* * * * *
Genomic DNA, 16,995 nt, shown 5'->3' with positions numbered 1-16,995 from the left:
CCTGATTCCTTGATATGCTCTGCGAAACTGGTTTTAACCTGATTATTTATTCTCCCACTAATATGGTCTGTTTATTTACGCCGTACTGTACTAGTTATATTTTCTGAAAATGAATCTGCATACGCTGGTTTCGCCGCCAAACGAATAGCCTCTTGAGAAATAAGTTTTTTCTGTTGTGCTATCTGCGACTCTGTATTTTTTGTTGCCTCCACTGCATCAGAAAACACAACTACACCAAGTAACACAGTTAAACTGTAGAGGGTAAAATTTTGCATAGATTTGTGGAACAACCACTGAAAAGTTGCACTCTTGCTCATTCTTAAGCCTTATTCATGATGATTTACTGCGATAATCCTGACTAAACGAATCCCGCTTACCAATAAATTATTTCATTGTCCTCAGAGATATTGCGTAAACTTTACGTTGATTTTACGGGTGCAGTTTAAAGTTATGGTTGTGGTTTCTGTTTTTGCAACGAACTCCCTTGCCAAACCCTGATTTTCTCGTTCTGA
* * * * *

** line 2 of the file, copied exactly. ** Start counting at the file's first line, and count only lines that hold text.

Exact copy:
CCTGATTCCTTGATATGCTCTGCGAAACTGGTTTTAACCTGATTATTTATTCTCCCACTAATATGGTCTGTTTATTTACGCCGTACTGTACTAGTTATATTTTCTGAAAATGAATCTGCATACGCTGGTTTCGCCGCCAAACGAATAGCCTCTTGAGAAATAAGTTTTTTCTGTTGTGCTATCTGCGACTCTGTATTTTTTGTTGCCTCCACTGCATCAGAAAACACAACTACACCAAGTAACACAGTTAAACTGTAGAGGGTAAAATTTTGCATAGATTTGTGGAACAACCACTGAAAAGTTGCACTCTTGCTCATTCTTAAGCCTTATTCATGATGATTTACTGCGATAATCCTGACTAAACGAATCCCGCTTACCAATAAATTATTTCATTGTCCTCAGAGATATTGCGTAAACTTTACGTTGATTTTACGGGTGCAGTTTAAAGTTATGGTTGTGGTTTCTGTTTTTGCAACGAACTCCCTTGCCAAACCCTGATTTTCTCGTTCTGA